Expert Discusses Gaps in Federal Policy to Ban Surprise Medical Bills
WASHINGTON — A federal law banning surprise medical bills U.S. patients may receive following an emergency room visit, air ambulance trip, or receiving care out-of-network went into effect on Jan 1., but health policy expert Jack Hoadley finds that gaps in the legislation may leave some patients unprotected.
“It covers a pretty high share of all situations where you’re treated by someone you didn’t pick outside of your insurance network. An area that is missed is ground ambulance transportation,” said Hoadley, a research professor emeritus in the Health Policy Institute of Georgetown University’s McCourt School of Public Policy, in a phone call with The Well News.
The legislation protects patients in most emergency cases, non-elective emergency cases, and air ambulances, but according to Hoadley, ground ambulance trips are not included as they tend to occur out-of-network.
Hoadley said urgent care centers are included under the law but only when the urgent care centers are licensed by the state to treat emergencies.
“Most states don’t license their facilities for this. So, states that do not license an urgent care center to provide emergency services are vulnerable to surprise bills,” said Hoadley.
An estimated one in five patients in the U.S. will get hit with an unexpected medical bill which can go as high as $100,000.
Congress included the No Surprises Act as part of the omnibus spending bill that was passed and signed into law on Dec. 27, 2020.
However, many states like New Jersey and California had already moved forward in implementing their own policies to limit surprise billing practices.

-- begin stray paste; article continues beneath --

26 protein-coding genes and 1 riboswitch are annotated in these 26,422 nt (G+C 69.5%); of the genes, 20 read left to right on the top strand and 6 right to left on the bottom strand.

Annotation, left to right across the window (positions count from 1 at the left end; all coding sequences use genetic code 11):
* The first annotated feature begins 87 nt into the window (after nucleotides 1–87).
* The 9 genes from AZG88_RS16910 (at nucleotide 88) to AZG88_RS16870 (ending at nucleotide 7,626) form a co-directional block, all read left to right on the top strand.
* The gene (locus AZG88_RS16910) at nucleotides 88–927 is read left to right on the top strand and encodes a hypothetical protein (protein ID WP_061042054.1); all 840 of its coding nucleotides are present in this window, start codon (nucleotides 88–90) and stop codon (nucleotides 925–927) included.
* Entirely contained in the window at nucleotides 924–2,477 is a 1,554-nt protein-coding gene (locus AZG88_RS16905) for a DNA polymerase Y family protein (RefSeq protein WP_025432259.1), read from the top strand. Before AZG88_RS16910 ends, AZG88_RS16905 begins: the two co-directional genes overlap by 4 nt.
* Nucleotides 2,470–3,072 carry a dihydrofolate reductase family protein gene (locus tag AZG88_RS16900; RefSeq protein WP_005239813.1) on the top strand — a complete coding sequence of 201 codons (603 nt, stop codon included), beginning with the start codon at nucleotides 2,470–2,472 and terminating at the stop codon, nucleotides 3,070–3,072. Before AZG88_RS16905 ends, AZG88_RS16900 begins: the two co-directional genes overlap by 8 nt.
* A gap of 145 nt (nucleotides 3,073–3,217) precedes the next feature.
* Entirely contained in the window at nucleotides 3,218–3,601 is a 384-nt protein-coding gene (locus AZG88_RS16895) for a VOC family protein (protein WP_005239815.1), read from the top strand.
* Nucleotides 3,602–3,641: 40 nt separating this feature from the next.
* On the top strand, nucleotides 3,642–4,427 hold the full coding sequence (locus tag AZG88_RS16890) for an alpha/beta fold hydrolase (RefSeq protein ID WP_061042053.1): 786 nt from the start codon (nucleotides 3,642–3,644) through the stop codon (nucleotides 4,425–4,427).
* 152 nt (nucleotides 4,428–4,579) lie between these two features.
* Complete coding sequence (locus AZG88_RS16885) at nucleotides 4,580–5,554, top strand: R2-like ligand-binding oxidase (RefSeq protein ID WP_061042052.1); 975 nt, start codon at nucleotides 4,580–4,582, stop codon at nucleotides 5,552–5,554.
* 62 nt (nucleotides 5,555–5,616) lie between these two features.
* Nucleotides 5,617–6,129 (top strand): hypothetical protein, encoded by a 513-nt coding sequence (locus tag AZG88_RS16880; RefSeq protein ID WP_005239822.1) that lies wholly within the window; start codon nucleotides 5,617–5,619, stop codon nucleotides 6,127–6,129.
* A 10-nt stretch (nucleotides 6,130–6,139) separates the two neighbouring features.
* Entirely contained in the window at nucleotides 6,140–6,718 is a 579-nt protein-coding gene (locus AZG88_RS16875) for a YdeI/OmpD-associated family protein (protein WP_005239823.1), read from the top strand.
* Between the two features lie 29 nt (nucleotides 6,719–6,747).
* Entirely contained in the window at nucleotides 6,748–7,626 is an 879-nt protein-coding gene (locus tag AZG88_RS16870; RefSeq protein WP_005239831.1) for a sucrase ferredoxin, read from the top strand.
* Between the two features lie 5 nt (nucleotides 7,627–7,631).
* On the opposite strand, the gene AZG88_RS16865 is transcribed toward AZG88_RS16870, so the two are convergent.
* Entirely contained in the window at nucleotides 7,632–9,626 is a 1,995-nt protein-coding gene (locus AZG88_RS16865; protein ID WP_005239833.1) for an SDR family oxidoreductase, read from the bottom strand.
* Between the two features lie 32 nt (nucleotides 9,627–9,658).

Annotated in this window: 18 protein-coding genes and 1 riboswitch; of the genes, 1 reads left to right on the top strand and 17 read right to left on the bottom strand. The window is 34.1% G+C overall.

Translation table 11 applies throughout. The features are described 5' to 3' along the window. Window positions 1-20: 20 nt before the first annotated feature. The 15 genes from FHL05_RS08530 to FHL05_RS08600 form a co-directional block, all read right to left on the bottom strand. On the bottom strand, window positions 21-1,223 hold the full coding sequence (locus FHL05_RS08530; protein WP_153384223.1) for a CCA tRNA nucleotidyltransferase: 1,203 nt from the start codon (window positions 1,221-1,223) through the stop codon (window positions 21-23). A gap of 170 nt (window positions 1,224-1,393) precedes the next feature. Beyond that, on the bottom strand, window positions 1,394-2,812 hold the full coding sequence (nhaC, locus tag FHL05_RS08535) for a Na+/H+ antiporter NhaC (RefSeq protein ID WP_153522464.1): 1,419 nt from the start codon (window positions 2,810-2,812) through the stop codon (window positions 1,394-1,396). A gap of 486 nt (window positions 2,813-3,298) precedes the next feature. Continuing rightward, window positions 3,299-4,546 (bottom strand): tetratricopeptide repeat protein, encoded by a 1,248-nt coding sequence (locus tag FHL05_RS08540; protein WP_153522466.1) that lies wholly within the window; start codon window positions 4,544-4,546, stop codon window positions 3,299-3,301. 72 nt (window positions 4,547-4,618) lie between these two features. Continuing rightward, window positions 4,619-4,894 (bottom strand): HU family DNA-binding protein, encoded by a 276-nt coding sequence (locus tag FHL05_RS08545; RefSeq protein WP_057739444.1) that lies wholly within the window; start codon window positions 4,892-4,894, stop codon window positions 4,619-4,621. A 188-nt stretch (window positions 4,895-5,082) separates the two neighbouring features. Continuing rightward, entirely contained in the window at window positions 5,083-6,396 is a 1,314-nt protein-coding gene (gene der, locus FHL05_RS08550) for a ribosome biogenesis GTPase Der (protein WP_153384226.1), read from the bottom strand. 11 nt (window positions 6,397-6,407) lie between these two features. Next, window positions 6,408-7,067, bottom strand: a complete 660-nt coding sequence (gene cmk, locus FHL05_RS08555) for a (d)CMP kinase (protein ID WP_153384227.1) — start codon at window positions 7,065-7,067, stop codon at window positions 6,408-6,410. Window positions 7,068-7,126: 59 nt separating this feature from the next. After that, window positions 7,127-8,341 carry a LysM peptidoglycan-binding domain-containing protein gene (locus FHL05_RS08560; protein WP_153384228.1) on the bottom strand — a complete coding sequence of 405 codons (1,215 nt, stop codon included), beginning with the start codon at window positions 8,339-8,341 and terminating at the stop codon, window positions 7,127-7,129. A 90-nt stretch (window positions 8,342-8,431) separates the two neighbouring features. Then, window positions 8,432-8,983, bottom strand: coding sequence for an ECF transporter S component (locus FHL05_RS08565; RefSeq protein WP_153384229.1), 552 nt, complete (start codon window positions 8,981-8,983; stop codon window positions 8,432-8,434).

“The federal law defers to any existing state laws. So, New Jersey will continue to have their arbitration approach, California has a rate standard. The new federal system would apply to any state that doesn’t have an existing method. It’s too early to know if states will make adjustments,” said Hoadley.
A total of 11 states have already implemented laws to protect patients from surprise bills when it comes to ground ambulance transportation, Hoadley said.
“Any state level protection that protects consumers is allowed to protect them. Any state with a specified state law with a method for setting payments, it defers to those laws, and there is no requirement that it is less inflationary,” said Hoadley.
“Some of those states like New Jersey and Texas may be more inflationary, while others like California may be less,” continued Hoadley.
Prior to the federal effort to ban surprise medical bills, research showed that a number of physician staffing companies used surprise billing as their business model and sought to change the outcome of the No Surprises Act.
“That ability to leverage the system is not taken away, but mostly taken away. That is why we expect some potential reduction in those premiums,” said Hoadley.
The Congressional Budget Office estimates that the No Surprises Act will reduce premiums by between 0.5% and 1%.
“The whole point … in focusing on an in-network rate was done in order to avoid inflationary impact on premiums. The law was written in a way to hold the out-of-network payments to an in-network level,” said Hoadley.